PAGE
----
Sift the flour and baking powder together on a table and make a well in the centre. Pour in the yeast cream. Slowly work in the flour and knead into a soft dough.
Dice or shred the cha shiu.
Heat the oil in a hot wok (or frying pan). Sizzle wine and pour in the stock. Season to taste and thicken the gravy with the cornflour solution. Remove wok (pan) from the stove and stir in cha shiu and chopped chives / spring onions to mix well. Dish and put into refrigerator to chill.
Roll the soft dough into a long strip and cut into 24 equal portions. Flatten each portion into a small round. Place a tsp of filling in the centre of the round, then draw in the edges and form small pleats to wrap up the filling. Stick a small squre piece of grease proof paper to the bottom of each bun.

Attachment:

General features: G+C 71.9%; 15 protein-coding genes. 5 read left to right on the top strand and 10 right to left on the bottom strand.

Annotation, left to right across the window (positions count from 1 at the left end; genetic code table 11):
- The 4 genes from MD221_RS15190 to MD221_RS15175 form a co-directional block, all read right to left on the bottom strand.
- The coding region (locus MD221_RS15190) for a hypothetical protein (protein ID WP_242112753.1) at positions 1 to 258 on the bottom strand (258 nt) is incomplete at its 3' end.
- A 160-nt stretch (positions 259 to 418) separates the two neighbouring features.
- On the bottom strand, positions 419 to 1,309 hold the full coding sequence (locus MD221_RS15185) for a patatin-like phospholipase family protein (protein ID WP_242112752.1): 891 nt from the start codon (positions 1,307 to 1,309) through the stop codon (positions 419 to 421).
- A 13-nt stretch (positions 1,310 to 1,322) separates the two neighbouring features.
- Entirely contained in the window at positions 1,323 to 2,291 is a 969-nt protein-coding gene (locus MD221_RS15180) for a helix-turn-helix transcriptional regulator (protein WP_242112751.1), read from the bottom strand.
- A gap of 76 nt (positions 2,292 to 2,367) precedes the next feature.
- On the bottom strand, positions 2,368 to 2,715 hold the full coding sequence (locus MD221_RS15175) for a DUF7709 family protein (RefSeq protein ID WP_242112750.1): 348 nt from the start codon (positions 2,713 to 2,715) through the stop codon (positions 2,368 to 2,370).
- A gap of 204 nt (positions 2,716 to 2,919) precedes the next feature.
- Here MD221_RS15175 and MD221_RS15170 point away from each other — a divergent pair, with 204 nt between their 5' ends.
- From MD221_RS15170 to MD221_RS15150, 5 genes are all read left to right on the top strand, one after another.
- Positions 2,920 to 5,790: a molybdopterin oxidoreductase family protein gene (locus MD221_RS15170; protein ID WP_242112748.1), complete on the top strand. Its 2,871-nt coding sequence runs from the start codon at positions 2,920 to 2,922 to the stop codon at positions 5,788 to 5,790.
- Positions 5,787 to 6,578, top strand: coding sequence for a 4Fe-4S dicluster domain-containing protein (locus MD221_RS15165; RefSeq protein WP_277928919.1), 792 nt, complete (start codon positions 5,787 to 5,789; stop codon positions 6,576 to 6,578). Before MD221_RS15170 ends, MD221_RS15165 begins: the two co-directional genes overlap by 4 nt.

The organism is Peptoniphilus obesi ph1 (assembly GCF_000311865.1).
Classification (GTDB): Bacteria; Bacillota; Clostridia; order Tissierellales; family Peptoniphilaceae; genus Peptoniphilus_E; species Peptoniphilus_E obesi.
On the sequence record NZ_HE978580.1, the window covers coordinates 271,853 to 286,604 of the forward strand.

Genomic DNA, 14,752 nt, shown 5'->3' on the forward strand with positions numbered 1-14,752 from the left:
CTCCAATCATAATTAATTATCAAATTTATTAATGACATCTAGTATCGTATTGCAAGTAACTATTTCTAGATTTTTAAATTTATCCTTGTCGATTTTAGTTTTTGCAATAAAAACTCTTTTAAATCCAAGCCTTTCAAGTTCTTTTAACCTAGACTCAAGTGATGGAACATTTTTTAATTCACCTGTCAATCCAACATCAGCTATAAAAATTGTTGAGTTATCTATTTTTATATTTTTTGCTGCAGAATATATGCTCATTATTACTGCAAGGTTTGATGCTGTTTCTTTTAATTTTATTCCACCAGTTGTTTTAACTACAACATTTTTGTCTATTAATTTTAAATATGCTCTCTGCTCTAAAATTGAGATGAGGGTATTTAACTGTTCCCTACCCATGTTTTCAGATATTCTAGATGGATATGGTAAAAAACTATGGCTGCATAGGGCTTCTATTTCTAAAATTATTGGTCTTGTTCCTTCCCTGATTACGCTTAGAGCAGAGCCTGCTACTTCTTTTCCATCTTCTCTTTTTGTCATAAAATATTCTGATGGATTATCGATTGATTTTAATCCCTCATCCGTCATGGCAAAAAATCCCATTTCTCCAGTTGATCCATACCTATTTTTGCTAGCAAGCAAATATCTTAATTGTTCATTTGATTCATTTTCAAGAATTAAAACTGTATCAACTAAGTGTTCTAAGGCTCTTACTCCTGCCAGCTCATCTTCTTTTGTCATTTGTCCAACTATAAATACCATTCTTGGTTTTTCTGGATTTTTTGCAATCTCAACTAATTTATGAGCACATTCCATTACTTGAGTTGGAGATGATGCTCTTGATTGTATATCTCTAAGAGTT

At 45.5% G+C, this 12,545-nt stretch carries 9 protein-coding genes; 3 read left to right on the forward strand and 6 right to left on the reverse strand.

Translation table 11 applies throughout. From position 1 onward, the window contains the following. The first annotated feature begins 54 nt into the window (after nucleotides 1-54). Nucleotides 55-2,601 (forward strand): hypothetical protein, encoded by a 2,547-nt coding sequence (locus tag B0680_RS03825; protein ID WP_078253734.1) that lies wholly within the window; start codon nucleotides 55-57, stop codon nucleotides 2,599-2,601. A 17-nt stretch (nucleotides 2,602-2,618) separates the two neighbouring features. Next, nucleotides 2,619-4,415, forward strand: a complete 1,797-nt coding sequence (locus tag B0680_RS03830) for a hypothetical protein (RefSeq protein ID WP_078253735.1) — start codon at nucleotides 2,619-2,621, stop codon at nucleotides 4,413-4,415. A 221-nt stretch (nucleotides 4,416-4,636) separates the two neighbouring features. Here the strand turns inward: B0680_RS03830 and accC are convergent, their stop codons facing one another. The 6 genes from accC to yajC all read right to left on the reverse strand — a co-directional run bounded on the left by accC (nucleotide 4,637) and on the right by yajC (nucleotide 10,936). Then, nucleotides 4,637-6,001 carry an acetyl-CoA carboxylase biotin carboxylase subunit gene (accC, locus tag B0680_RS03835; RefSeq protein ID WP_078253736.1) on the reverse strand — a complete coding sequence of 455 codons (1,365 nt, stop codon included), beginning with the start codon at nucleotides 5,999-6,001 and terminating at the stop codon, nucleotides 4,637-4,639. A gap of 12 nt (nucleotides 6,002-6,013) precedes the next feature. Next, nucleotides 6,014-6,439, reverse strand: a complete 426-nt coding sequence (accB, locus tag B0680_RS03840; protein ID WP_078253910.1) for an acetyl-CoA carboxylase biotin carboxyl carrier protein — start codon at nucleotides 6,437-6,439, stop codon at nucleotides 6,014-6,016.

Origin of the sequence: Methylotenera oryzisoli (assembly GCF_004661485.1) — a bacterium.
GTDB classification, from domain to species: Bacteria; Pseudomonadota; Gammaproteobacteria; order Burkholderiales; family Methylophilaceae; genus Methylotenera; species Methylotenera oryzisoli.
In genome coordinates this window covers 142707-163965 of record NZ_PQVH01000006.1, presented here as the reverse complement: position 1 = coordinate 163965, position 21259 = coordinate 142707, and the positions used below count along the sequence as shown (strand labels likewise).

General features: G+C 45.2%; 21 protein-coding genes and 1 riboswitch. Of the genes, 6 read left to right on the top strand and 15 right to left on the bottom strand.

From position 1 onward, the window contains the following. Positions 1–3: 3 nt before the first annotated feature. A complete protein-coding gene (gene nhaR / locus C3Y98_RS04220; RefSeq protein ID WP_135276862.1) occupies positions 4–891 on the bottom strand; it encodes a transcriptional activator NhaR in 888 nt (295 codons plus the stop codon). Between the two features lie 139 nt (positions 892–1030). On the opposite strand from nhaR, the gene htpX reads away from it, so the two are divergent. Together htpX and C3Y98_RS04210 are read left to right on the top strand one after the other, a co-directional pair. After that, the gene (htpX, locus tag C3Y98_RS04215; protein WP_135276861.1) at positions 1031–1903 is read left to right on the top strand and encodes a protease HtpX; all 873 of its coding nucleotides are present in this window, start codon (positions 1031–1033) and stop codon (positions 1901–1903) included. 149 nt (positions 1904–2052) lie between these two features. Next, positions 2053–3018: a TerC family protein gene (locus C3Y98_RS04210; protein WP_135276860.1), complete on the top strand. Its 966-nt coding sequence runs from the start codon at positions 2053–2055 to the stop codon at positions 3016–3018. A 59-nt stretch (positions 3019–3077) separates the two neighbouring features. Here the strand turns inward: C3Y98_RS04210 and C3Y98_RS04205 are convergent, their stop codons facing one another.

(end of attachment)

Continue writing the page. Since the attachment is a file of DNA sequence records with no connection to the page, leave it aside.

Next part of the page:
Arrange the buns in a steamer, then steam over high heat for 8 minutes. Remove and leave to cool. Steam a second time for 2 minutes, then serve hot.
2 boneless chicken breasts, about 6 oz. (ca. 170 g) each
1 beaten egg
1 cup (ca. 235 ml) cornflour
oil for deep frying
2 parsley sprigs or chunks of broccoli
1 tbsp ginger juice
1 tbsp white wine
1 tbsp light soy sauce
1 tsp sugar
1 tsp cornflour
1 pinch of pepper
1/2 cup (ca. 120 ml) stock
1/4 tsp salt
3 tbsp vinegar
2 tbsp sugar
1/2 tsp sesame oil
1 tsp wine
1 pinch of pepper
2 tbsp custard powder
1/2 tsp cornflour
3 tbsp water
Wash and trim the parsley / broccoli and set aside for later use.
Mix all the ingredients of the marinade.
Slice the chicken breasts into large thin pieces, then immerse in the marinade for 30 minutes.